Drag City Rec. Eiko Ishibashi : Imitation of Life (JAP/US,2013)***'
Japan knows different sorts of singer-songwriters. Some of them show interests in all sorts of progressive and experimental directions for the accompaniment/band arrangements, while themselves as singers remaining seriously focused on songs and even merely sweet even in more pop-oriented directions.
Japanese singer-songwriter Eiko Ishibashi started as a drummer in several bands, also as a session musician, but then focused also on piano, flute and vibraphone. After having done a commission for a soundtrack, she also launched a solo career. Since 2006, she has released four pop albums and a solo piano album. Musicians that played with her included Keiji Haino, Akira Sakata, Charlemagne Palestine, Seiichi Yamamoto, Gasper Claus, Oren Ambarchi, Glenn Kotche, Darin Gray and Merzbow. She is also a member of the current Jim O’Rourke band and recently formed an improvisation group called Kafka's Ibiki, with O'Rourke and Tatsuhisa Yamamoto. Jim O'Rourke took care of the production of this LP. The members of the accompanying group on this album are Jim O’Rourke, Toshiaki Sudo, Tatsuhisa Yamamoto and Atsuko Hatan.
The album still hangs around the breathy, nearly serious-sweet vocals of Eiko, with plenty of room for instrumental parts. There are lots of arrangements done that work towards perfection, which the label described correctly as having “precise compositions … (that are) arranged with a dramatic-yet-humorous prog-pop sound.” Eiko herself plays piano, vibraphone, and flute as well as nylon-string guitar. The band surely has the ability to create certain contemporary jazz-rock abilities, which the in-between musical themes of the “introduction” showed well. Instead, the arrangements are more often showing a chamber-like pop setting with dynamics and grooves that prepare the moments of singing. Mostly it are piano and drums and some acoustic pickings that are all that the singing needs in order to make it’s essence clear, a foundation that is allowed to show itself clear, while all other arrangements only enrich this basic core, or to show it’s own freedom in moments of rests. “Silent Running” has again a touch of jazz (piano and guitar). After an included break point, the band returns with an electric emotional blues-rock part too. Everywhere I can say that the arrangements have something tasty that fit the songs well.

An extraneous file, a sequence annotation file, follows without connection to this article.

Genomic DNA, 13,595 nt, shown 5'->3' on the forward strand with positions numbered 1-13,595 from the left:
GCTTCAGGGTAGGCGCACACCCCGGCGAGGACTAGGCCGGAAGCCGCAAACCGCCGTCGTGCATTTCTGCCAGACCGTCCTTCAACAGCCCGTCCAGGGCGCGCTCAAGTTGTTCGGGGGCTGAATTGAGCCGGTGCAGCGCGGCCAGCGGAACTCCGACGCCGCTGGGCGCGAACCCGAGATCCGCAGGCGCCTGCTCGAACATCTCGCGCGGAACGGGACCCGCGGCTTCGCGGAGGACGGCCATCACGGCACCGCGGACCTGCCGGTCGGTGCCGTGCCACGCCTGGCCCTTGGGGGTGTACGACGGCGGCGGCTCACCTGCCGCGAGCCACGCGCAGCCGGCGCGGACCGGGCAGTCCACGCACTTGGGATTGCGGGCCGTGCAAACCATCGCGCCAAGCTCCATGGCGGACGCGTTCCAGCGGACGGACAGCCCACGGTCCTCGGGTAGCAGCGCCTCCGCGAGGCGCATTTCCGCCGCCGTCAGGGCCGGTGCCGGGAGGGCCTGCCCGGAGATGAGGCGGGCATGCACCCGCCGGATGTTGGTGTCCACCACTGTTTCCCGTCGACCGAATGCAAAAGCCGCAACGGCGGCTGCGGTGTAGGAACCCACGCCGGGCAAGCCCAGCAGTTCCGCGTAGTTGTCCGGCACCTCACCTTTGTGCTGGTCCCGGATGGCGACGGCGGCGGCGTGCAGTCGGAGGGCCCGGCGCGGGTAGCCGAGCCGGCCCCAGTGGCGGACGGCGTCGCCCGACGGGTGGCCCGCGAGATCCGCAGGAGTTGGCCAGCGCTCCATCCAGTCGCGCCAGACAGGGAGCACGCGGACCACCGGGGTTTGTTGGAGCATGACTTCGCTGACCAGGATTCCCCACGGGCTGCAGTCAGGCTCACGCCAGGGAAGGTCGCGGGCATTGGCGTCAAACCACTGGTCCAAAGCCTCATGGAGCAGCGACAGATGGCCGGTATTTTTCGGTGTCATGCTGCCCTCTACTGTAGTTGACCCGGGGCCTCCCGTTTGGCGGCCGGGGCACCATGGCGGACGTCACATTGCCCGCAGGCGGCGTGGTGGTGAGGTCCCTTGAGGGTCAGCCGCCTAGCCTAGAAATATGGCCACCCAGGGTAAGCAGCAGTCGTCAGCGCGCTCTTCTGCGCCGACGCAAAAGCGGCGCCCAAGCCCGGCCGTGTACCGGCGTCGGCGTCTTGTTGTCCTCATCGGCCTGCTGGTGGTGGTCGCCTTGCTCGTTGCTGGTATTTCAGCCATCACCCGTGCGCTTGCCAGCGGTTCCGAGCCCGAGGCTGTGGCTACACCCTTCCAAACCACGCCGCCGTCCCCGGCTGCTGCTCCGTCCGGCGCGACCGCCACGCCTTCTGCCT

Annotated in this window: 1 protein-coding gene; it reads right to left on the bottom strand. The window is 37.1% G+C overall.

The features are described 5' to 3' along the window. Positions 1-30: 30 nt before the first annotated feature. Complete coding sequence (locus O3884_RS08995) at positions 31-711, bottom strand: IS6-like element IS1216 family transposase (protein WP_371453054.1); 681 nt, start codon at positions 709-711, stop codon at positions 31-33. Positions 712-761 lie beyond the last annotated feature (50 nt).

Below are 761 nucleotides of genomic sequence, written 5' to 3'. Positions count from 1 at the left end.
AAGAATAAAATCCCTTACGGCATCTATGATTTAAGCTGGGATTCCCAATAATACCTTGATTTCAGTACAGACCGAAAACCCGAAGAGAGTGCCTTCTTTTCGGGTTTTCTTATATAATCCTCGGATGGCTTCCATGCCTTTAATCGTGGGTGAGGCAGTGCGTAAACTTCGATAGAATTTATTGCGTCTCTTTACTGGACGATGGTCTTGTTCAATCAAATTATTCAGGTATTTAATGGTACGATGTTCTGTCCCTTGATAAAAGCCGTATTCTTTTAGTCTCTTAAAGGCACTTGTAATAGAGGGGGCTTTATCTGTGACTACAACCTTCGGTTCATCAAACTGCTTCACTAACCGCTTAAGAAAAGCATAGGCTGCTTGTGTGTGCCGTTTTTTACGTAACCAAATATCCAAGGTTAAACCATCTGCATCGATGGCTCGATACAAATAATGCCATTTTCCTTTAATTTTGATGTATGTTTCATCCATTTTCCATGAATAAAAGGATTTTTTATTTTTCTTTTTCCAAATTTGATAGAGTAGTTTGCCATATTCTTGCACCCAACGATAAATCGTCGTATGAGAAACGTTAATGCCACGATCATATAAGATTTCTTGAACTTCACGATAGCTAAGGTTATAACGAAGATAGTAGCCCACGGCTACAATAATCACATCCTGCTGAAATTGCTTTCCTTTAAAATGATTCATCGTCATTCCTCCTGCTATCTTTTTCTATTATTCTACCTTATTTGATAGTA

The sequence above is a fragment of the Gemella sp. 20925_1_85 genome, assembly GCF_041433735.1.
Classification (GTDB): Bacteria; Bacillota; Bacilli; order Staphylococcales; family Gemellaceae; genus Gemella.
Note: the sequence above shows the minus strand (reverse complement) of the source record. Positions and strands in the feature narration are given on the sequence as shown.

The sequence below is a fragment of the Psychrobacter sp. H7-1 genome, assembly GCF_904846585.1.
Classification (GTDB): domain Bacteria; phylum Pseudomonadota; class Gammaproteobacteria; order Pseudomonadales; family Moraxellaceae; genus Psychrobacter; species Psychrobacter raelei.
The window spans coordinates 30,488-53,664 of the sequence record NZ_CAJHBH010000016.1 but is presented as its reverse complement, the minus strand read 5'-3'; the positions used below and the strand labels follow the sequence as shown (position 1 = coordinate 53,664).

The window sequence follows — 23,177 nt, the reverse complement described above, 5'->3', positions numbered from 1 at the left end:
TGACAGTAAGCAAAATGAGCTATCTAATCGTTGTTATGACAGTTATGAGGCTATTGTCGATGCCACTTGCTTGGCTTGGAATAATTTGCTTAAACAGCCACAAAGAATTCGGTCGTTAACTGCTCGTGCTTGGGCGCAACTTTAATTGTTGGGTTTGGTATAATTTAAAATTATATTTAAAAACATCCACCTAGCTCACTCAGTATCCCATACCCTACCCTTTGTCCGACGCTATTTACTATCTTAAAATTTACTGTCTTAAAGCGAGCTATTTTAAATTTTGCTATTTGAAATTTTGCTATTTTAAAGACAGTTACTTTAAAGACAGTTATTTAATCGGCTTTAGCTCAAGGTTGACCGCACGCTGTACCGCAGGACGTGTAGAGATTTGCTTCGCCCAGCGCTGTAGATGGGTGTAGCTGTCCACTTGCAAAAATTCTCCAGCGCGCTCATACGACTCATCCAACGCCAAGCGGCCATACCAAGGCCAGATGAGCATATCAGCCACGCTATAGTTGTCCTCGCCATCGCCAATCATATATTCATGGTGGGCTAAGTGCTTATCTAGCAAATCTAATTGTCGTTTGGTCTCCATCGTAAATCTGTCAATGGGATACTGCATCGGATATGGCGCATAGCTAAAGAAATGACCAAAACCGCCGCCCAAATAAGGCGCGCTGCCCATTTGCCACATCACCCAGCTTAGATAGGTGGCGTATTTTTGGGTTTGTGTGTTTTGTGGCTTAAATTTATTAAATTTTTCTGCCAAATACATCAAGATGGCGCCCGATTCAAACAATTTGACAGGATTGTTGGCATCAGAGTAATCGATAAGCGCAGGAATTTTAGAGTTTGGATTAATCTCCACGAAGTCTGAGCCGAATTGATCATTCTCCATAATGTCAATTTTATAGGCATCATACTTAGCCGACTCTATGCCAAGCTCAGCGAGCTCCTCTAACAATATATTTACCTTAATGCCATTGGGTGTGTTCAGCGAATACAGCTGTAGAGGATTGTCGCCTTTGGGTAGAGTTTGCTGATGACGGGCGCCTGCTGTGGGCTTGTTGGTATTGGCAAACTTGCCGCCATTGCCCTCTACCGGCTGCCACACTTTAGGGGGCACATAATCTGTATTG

Label info: http://www.dragcity.com/products/imitation-of-life